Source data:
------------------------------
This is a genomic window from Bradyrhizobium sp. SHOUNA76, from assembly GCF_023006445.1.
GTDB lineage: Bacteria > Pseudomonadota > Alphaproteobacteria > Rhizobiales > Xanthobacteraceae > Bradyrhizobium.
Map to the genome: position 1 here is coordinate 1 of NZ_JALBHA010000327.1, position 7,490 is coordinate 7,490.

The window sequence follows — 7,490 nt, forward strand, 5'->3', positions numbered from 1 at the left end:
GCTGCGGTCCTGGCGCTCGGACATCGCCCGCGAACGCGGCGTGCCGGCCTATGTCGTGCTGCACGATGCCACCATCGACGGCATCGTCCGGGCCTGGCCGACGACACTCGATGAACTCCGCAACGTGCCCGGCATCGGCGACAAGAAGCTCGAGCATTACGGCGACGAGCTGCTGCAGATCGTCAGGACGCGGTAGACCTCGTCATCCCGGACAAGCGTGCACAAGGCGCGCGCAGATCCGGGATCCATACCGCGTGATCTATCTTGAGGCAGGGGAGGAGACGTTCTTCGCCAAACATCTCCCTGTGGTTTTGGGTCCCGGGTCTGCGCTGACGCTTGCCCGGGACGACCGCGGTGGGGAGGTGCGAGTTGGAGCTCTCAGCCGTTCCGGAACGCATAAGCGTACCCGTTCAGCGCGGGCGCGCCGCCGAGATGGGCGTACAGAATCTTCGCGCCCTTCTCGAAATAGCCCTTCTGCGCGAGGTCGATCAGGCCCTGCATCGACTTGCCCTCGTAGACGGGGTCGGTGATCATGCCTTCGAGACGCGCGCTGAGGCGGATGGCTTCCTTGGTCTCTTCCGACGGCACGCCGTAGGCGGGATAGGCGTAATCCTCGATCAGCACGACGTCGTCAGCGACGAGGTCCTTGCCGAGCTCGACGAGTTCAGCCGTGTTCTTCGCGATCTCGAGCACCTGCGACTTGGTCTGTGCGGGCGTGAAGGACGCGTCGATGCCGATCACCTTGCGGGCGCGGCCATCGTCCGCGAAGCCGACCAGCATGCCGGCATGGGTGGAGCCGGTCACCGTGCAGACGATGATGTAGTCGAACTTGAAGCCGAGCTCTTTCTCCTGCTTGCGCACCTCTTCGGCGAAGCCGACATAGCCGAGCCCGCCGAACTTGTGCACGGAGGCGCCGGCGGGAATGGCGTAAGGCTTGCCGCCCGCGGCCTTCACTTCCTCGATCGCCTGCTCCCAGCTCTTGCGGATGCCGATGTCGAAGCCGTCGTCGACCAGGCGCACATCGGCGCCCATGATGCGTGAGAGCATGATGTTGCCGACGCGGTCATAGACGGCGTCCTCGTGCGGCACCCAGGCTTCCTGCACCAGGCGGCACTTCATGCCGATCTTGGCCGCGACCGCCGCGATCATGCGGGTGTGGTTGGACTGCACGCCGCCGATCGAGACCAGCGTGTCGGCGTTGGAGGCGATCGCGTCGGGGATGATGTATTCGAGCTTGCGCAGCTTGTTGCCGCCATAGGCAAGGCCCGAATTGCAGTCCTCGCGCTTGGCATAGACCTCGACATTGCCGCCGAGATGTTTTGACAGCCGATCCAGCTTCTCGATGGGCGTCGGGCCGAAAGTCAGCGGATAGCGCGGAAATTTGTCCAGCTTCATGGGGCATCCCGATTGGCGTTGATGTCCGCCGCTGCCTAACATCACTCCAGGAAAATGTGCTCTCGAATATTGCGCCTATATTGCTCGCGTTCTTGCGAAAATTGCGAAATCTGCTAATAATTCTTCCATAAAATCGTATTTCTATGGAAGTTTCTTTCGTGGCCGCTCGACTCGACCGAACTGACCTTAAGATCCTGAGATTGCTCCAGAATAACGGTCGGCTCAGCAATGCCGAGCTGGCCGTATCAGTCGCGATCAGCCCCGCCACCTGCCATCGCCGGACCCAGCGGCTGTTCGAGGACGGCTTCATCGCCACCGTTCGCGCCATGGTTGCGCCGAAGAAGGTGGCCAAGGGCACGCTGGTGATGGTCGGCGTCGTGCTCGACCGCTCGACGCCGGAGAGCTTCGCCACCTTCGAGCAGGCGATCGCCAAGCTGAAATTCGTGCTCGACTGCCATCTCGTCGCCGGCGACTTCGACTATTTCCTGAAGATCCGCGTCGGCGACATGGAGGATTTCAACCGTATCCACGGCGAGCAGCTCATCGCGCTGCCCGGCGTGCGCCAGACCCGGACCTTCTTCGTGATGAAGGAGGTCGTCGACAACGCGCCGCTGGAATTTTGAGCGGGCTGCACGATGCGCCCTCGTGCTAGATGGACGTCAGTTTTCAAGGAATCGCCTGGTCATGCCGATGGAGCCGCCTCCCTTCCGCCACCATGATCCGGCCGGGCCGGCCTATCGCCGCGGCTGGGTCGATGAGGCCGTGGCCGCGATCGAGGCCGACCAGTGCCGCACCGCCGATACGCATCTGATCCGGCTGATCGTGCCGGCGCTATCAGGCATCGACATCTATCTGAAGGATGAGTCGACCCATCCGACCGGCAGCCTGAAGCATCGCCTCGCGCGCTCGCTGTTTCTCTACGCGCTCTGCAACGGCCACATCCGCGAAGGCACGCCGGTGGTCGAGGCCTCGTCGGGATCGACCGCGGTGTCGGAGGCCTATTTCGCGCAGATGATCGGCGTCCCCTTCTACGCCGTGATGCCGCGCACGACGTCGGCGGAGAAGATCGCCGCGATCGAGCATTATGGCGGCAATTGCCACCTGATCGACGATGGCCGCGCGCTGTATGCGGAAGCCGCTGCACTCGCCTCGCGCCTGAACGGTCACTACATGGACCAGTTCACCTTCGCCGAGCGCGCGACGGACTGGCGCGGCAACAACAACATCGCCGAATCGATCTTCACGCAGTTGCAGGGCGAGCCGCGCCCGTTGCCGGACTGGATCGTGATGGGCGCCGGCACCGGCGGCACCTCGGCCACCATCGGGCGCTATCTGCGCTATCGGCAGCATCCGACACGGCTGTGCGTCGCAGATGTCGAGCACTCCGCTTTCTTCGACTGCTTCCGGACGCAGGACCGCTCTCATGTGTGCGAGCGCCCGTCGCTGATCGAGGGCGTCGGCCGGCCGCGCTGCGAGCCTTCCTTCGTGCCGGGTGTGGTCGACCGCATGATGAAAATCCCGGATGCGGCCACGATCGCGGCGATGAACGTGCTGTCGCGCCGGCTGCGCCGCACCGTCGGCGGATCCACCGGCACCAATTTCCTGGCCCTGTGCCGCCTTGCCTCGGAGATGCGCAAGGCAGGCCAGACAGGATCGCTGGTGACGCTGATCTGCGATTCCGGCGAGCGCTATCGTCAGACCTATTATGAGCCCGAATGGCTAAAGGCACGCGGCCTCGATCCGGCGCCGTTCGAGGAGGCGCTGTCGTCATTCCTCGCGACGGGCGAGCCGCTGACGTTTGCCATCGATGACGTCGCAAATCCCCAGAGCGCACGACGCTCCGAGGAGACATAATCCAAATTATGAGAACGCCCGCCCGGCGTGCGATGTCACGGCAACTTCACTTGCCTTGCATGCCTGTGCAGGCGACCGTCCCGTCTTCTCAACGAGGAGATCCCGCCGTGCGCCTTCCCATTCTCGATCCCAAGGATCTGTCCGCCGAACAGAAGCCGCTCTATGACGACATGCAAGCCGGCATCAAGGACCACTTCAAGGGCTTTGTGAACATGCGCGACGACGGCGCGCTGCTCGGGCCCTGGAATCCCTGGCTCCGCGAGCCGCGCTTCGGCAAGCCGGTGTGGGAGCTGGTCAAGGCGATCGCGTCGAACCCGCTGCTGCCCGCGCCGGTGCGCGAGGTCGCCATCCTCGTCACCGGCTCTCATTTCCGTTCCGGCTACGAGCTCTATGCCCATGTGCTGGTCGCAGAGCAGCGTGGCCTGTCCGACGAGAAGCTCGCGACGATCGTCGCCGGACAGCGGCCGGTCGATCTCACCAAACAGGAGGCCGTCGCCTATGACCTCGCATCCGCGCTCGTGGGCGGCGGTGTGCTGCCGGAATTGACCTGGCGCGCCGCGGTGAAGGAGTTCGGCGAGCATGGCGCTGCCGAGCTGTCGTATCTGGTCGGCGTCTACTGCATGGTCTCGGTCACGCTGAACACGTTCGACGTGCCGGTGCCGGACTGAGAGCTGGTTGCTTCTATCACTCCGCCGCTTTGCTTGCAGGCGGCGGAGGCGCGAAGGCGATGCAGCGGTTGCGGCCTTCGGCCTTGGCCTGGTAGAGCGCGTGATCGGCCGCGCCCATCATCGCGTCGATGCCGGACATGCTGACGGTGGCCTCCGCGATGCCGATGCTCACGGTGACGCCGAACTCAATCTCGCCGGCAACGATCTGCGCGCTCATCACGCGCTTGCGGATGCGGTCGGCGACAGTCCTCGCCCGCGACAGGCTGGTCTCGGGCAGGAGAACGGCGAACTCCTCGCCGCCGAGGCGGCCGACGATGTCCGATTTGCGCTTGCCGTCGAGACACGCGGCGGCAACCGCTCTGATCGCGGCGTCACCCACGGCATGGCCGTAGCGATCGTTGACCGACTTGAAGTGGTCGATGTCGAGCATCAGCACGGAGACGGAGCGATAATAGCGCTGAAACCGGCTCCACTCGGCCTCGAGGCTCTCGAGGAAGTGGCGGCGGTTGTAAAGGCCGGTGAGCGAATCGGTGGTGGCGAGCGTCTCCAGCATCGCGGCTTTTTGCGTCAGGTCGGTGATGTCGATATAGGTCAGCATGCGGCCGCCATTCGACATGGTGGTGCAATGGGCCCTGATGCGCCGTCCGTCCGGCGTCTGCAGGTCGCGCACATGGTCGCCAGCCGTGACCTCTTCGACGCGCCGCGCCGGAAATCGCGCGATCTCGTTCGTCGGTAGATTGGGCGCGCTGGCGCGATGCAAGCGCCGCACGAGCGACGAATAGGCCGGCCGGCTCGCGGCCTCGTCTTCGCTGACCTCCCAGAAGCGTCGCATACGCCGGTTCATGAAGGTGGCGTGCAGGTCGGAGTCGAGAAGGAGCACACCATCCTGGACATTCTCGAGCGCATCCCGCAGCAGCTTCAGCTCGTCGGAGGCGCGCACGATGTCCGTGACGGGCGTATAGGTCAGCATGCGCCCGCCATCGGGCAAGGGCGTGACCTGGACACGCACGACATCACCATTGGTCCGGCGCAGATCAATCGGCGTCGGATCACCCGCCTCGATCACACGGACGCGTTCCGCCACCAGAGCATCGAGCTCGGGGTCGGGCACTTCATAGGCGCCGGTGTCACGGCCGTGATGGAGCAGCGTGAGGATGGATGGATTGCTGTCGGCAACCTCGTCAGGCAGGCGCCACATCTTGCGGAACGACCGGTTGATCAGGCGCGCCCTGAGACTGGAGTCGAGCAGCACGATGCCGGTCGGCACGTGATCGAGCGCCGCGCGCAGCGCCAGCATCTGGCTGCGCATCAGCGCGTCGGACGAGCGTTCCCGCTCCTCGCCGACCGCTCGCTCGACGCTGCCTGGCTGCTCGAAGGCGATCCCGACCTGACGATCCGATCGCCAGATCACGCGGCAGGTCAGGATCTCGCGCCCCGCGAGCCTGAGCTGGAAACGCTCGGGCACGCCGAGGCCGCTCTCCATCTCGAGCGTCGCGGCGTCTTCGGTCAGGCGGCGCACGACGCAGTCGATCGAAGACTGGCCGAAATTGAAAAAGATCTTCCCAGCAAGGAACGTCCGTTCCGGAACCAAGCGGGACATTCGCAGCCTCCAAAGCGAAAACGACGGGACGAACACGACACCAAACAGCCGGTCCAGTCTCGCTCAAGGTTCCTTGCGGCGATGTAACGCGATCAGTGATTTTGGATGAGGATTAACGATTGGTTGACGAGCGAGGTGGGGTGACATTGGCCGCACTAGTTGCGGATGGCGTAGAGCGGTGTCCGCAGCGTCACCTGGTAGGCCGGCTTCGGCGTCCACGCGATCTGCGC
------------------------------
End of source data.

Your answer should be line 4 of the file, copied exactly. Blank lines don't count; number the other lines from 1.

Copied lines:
The window sequence follows — 7,490 nt, forward strand, 5'->3', positions numbered from 1 at the left end: